Balance in Action shares this beautiful music of Zubin Mehta and Placido Domingo as used by Otto Scharmer of the Theory U in his workshops on: Lessons in leadership, Emergence and Life. All in the emotion of Beauty by Simplicity...
Otto Scharmer is a Senior Lecturer at the Massachusetts Institute of Technology (MIT) and the founding chair of the Presencing Institute. He has co-designed and delivered award-winning leadership programs for clients including Daimler, Pricewaterhouse, Fujitsu, and Eileen Fisher. Scharmer is a core faculty member of the UN Leaders Program (at the UN Staff College) and chairs the MIT IDEAS program, which brings together key leaders from business, government, and civil society to co-create profound innovation and systems change. He introduced the concept of “presencing” – learning from the emerging future – in his books Theory U and Presence (the latter co-authored with P. Senge, J. Jaworski, and B. S. Flowers), which have been translated into twelve languages.
The video of Zubin Mehta conducting Placido Domingo at the Three Tenors concert in Rome (1990). The music is ‘No Puede Ser’ (It Cannot Be), by the Spanish composer Sorozobal. Many people love this particular video: not only because of the exquisite singing, the emotion and the magnificent setting, but also because it clearly shows great artists co-creating a transcendent moment, so we can do the same in our own lesser worlds.
Even though the singing is totally wonderful, and the triumph at the end is a collective one, for Otto Scharmer the moment is mainly down to the energy, the empathy, the openness and the trust, in fact the inspired leadership, of the conductor.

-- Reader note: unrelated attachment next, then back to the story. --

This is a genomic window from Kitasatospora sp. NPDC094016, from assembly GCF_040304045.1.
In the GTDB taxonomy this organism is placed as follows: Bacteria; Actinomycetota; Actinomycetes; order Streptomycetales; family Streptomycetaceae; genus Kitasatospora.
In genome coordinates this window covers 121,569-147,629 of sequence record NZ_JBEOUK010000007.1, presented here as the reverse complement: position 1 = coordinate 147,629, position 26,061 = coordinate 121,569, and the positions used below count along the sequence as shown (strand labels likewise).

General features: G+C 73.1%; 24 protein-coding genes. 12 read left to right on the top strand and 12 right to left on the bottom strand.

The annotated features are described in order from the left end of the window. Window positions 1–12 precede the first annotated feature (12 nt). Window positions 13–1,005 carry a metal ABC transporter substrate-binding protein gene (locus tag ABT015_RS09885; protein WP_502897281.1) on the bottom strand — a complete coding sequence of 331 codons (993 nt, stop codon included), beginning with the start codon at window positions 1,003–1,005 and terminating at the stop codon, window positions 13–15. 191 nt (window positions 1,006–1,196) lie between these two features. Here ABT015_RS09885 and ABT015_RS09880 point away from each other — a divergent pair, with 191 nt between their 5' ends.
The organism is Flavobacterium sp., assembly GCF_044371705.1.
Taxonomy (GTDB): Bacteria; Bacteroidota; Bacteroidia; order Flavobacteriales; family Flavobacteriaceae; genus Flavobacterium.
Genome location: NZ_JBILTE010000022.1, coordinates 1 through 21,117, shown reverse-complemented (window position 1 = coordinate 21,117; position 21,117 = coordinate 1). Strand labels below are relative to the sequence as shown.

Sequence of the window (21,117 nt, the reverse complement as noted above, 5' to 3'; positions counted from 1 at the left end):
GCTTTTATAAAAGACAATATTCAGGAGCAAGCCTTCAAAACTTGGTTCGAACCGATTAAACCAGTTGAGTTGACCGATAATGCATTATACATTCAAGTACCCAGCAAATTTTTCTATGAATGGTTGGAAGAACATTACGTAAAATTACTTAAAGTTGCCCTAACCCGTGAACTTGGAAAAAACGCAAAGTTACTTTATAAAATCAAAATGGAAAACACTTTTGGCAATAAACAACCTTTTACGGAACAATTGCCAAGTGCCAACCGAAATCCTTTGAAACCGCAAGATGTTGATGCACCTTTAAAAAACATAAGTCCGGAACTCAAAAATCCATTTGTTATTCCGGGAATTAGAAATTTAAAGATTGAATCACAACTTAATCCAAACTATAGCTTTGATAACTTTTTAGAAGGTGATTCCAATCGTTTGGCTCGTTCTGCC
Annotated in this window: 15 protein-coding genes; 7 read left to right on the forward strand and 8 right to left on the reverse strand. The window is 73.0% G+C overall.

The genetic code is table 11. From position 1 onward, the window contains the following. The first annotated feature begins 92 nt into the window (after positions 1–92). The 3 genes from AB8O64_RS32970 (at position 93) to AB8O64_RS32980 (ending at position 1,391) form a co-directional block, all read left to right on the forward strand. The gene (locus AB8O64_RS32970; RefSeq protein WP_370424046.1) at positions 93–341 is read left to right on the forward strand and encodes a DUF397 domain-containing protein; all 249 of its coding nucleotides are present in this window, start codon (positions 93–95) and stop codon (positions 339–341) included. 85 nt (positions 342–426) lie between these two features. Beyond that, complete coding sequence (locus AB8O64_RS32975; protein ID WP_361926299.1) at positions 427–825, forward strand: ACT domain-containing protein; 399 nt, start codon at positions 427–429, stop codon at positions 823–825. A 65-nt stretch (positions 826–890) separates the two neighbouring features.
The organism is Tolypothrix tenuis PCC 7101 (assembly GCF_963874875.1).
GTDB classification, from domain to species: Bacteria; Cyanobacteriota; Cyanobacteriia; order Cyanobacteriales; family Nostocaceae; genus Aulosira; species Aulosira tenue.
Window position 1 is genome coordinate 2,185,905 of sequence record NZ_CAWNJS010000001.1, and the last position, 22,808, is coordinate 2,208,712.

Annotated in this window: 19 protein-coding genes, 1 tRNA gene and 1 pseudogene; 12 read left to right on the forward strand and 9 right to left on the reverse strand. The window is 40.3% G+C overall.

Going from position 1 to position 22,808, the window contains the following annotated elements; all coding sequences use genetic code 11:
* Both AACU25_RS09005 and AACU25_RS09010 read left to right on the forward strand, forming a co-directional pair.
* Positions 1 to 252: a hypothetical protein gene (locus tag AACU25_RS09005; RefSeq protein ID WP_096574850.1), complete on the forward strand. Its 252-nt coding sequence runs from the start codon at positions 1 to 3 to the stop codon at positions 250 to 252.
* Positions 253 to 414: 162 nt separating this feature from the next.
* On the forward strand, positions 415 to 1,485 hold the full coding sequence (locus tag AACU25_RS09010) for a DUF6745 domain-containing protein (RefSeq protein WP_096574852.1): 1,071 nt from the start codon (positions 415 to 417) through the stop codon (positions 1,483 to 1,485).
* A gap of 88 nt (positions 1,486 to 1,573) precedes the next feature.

After all the hard work of rehearsal, leadership at this level really is about paying attention, letting go, trusting and waiting.
Mehta had the task of bringing together the energy of two orchestra's who had never played together until that evening, a hugely talented star, and the audience waiting to be thrilled. He leads through listening.
Scharmer points out how Zubin Mehta throws his arms wide at a certain point, opening himself up entirely to whatever is coming, and then waits, even dropping his arms completely, surrendering to the emerging energy, until Placido Domingo approaches the heights, and the conductor brings the orchestra to a towering conclusion in support of the star.
The trick is to allow it to happen, to provide a still centre that is at the same time outside the centre, holding the space, and strong enough to protect the magic that is approaching.
Watch it again, and you'll see what he means.
The always interesting Otto Scharmer was sharing this insight at a leadership workshop. He uses the term "presencing", which has the meaning both of bringing something important into the present, and also of "pre-sensing" that it is about to emerge, and allowing it to do so.
This point illuminates so much about every aspect of life, which is naturally always ‘balance in action’.
To learn more about holding the space, bridging opposites, co-creating … visit www.balance-in-action.com